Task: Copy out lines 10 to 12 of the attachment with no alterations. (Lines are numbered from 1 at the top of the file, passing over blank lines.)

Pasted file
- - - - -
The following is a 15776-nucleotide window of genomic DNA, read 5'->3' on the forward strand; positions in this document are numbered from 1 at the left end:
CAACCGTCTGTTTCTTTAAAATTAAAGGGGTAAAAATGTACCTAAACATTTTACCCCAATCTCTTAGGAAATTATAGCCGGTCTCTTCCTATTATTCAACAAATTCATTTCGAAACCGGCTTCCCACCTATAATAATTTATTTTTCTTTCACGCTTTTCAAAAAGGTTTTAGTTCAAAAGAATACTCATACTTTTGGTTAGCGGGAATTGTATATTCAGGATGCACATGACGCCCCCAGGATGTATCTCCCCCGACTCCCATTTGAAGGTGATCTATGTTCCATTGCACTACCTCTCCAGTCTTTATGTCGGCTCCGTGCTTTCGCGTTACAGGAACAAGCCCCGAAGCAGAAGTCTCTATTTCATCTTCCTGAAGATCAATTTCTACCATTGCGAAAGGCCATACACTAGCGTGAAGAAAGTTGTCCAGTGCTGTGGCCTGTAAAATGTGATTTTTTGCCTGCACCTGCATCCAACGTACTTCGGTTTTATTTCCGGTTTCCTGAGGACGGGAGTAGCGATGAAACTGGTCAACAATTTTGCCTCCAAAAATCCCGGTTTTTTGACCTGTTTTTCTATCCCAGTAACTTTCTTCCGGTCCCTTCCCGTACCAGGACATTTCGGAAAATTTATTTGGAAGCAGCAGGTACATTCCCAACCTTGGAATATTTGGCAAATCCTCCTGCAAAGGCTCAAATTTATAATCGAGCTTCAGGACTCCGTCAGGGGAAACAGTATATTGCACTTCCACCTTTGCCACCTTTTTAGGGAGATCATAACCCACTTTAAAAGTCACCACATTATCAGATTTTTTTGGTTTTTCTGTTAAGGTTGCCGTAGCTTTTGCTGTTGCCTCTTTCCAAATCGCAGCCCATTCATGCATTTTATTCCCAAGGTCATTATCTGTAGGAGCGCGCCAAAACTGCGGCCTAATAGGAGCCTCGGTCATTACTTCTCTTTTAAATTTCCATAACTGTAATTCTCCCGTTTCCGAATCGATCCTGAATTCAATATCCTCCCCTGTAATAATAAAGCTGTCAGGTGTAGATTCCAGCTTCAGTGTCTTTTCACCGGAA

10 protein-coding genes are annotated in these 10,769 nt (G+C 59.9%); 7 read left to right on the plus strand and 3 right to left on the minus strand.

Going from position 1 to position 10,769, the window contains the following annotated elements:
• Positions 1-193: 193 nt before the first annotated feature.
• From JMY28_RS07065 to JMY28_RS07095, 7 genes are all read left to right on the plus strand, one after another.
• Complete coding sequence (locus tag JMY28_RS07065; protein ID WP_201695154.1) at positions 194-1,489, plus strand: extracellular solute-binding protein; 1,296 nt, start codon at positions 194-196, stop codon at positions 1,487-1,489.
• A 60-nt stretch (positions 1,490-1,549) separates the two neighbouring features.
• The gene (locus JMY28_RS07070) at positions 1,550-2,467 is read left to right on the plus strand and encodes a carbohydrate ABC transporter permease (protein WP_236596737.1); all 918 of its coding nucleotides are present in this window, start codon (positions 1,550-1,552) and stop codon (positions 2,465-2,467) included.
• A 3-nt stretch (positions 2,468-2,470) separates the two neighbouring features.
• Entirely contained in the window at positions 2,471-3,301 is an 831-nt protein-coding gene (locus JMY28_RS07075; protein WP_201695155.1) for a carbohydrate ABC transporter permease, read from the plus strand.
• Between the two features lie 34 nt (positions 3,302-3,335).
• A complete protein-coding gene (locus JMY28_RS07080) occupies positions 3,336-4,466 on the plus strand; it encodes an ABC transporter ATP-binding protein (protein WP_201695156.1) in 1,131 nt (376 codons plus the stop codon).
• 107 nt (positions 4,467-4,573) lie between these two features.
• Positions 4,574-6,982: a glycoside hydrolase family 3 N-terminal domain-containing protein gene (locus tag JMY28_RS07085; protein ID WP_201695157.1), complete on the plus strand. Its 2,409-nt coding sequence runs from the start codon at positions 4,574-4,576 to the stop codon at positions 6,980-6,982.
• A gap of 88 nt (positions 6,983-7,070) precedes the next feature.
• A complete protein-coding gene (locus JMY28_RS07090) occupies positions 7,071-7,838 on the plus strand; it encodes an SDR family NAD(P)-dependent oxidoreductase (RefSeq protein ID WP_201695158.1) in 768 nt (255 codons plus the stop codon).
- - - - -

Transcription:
• A 3-nt stretch (positions 2,468-2,470) separates the two neighbouring features.
• Entirely contained in the window at positions 2,471-3,301 is an 831-nt protein-coding gene (locus JMY28_RS07075; protein WP_201695155.1) for a carbohydrate ABC transporter permease, read from the plus strand.
• Between the two features lie 34 nt (positions 3,302-3,335).